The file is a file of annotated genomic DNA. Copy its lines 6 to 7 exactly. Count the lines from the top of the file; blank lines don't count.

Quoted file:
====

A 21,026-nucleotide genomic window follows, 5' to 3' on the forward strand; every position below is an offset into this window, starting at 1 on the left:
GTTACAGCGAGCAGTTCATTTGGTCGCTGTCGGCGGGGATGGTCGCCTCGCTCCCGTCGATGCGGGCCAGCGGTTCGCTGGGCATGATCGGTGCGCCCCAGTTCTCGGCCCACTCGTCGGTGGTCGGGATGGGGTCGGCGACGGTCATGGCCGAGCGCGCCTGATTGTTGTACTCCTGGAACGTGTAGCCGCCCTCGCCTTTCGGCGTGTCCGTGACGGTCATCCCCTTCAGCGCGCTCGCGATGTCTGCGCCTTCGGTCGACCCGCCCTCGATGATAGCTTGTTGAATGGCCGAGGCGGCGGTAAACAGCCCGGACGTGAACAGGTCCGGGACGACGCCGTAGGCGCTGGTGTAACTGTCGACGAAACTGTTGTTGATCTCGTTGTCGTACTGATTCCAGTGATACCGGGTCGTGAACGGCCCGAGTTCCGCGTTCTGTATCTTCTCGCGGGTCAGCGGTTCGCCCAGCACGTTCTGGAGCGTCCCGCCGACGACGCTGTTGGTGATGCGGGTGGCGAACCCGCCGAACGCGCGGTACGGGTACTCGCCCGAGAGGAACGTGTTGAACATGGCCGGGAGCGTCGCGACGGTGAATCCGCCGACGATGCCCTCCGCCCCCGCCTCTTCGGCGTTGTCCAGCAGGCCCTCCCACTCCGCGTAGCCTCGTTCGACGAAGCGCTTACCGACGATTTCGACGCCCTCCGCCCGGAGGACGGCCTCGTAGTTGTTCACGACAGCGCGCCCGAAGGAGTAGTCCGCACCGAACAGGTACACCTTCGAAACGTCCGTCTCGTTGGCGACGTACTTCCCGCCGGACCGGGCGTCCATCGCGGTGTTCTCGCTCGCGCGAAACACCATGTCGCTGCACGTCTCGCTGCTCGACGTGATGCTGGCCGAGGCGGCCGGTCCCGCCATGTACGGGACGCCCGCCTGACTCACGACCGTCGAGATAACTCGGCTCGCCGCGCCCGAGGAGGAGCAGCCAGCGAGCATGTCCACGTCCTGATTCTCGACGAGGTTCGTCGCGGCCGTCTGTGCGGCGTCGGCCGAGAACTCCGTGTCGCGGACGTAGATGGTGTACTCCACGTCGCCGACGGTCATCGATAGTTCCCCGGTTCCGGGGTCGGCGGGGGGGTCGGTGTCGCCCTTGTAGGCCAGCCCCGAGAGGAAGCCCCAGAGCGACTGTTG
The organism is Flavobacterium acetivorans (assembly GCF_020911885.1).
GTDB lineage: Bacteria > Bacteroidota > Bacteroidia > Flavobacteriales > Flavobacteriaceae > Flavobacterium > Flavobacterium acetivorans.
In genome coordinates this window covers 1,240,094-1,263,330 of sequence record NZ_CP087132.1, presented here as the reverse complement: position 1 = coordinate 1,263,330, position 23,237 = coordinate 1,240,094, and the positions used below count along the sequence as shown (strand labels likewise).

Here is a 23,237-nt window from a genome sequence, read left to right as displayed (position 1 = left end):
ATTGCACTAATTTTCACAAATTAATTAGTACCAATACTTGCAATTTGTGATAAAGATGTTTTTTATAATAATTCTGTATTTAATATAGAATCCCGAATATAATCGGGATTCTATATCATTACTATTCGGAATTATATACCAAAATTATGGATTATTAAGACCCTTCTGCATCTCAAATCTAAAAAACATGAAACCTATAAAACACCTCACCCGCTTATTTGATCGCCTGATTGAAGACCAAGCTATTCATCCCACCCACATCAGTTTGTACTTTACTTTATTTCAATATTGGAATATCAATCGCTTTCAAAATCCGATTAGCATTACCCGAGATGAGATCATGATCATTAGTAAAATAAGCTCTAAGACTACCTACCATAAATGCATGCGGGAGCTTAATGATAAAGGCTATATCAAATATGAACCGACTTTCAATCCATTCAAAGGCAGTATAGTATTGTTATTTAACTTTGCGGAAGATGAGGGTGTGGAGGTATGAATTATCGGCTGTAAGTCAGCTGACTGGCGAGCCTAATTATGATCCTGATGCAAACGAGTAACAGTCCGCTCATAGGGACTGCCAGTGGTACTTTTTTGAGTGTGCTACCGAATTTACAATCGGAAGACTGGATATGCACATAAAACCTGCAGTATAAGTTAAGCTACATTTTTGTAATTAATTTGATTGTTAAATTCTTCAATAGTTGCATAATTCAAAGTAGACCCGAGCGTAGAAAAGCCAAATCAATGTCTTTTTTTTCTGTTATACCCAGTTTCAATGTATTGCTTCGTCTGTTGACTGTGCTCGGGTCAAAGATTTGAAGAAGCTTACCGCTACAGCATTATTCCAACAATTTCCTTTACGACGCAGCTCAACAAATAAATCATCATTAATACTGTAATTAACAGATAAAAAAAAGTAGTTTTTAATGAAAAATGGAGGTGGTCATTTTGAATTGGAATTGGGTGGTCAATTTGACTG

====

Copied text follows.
Here is a 23,237-nt window from a genome sequence, read left to right as displayed (position 1 = left end):
ATTGCACTAATTTTCACAAATTAATTAGTACCAATACTTGCAATTTGTGATAAAGATGTTTTTTATAATAATTCTGTATTTAATATAGAATCCCGAATATAATCGGGATTCTATATCATTACTATTCGGAATTATATACCAAAATTATGGATTATTAAGACCCTTCTGCATCTCAAATCTAAAAAACATGAAACCTATAAAACACCTCACCCGCTTATTTGATCGCCTGATTGAAGACCAAGCTATTCATCCCACCCACATCAGTTTGTACTTTACTTTATTTCAATATTGGAATATCAATCGCTTTCAAAATCCGATTAGCATTACCCGAGATGAGATCATGATCATTAGTAAAATAAGCTCTAAGACTACCTACCATAAATGCATGCGGGAGCTTAATGATAAAGGCTATATCAAATATGAACCGACTTTCAATCCATTCAAAGGCAGTATAGTATTGTTATTTAACTTTGCGGAAGATGAGGGTGTGGAGGTATGAATTATCGGCTGTAAGTCAGCTGACTGGCGAGCCTAATTATGATCCTGATGCAAACGAGTAACAGTCCGCTCATAGGGACTGCCAGTGGTACTTTTTTGAGTGTGCTACCGAATTTACAATCGGAAGACTGGATATGCACATAAAACCTGCAGTATAAGTTAAGCTACATTTTTGTAATTAATTTGATTGTTAAATTCTTCAATAGTTGCATAATTCAAAGTAGACCCGAGCGTAGAAAAGCCAAATCAATGTCTTTTTTTTCTGTTATACCCAGTTTCAATGTATTGCTTCGTCTGTTGACTGTGCTCGGGTCAAAGATTTGAAGAAGCTTACCGCTACAGCATTATTCCAACAATTTCCTTTACGACGCAGCTCAACAAATAAATCATCATTAATACTGTAATTAACAGATAAAAAAAAGTAGTTTTTAATGAAAAATGGAGGTGGTCATTTTGAATTGGAATTGGGTGGTCAATTTGACTG